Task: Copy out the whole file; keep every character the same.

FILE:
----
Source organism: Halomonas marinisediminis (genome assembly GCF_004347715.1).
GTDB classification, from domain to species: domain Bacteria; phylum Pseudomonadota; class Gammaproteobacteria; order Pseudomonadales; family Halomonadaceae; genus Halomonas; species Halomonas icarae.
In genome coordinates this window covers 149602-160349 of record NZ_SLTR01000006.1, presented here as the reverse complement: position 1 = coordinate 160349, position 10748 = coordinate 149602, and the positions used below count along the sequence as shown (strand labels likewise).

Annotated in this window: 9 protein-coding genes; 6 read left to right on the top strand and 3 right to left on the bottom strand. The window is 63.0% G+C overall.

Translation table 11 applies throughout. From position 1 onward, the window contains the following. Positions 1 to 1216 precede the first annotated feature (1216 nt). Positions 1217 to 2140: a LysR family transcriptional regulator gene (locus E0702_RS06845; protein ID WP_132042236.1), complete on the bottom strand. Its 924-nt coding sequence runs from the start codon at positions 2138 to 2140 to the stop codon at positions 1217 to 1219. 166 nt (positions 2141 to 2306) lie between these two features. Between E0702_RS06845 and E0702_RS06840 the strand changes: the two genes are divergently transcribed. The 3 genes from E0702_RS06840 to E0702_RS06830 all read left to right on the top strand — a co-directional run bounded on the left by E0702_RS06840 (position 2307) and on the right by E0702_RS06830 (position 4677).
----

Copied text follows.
Source organism: Halomonas marinisediminis (genome assembly GCF_004347715.1).
GTDB classification, from domain to species: domain Bacteria; phylum Pseudomonadota; class Gammaproteobacteria; order Pseudomonadales; family Halomonadaceae; genus Halomonas; species Halomonas icarae.
In genome coordinates this window covers 149602-160349 of record NZ_SLTR01000006.1, presented here as the reverse complement: position 1 = coordinate 160349, position 10748 = coordinate 149602, and the positions used below count along the sequence as shown (strand labels likewise).

Annotated in this window: 9 protein-coding genes; 6 read left to right on the top strand and 3 right to left on the bottom strand. The window is 63.0% G+C overall.

Translation table 11 applies throughout. From position 1 onward, the window contains the following. Positions 1 to 1216 precede the first annotated feature (1216 nt). Positions 1217 to 2140: a LysR family transcriptional regulator gene (locus E0702_RS06845; protein ID WP_132042236.1), complete on the bottom strand. Its 924-nt coding sequence runs from the start codon at positions 2138 to 2140 to the stop codon at positions 1217 to 1219. 166 nt (positions 2141 to 2306) lie between these two features. Between E0702_RS06845 and E0702_RS06840 the strand changes: the two genes are divergently transcribed. The 3 genes from E0702_RS06840 to E0702_RS06830 all read left to right on the top strand — a co-directional run bounded on the left by E0702_RS06840 (position 2307) and on the right by E0702_RS06830 (position 4677).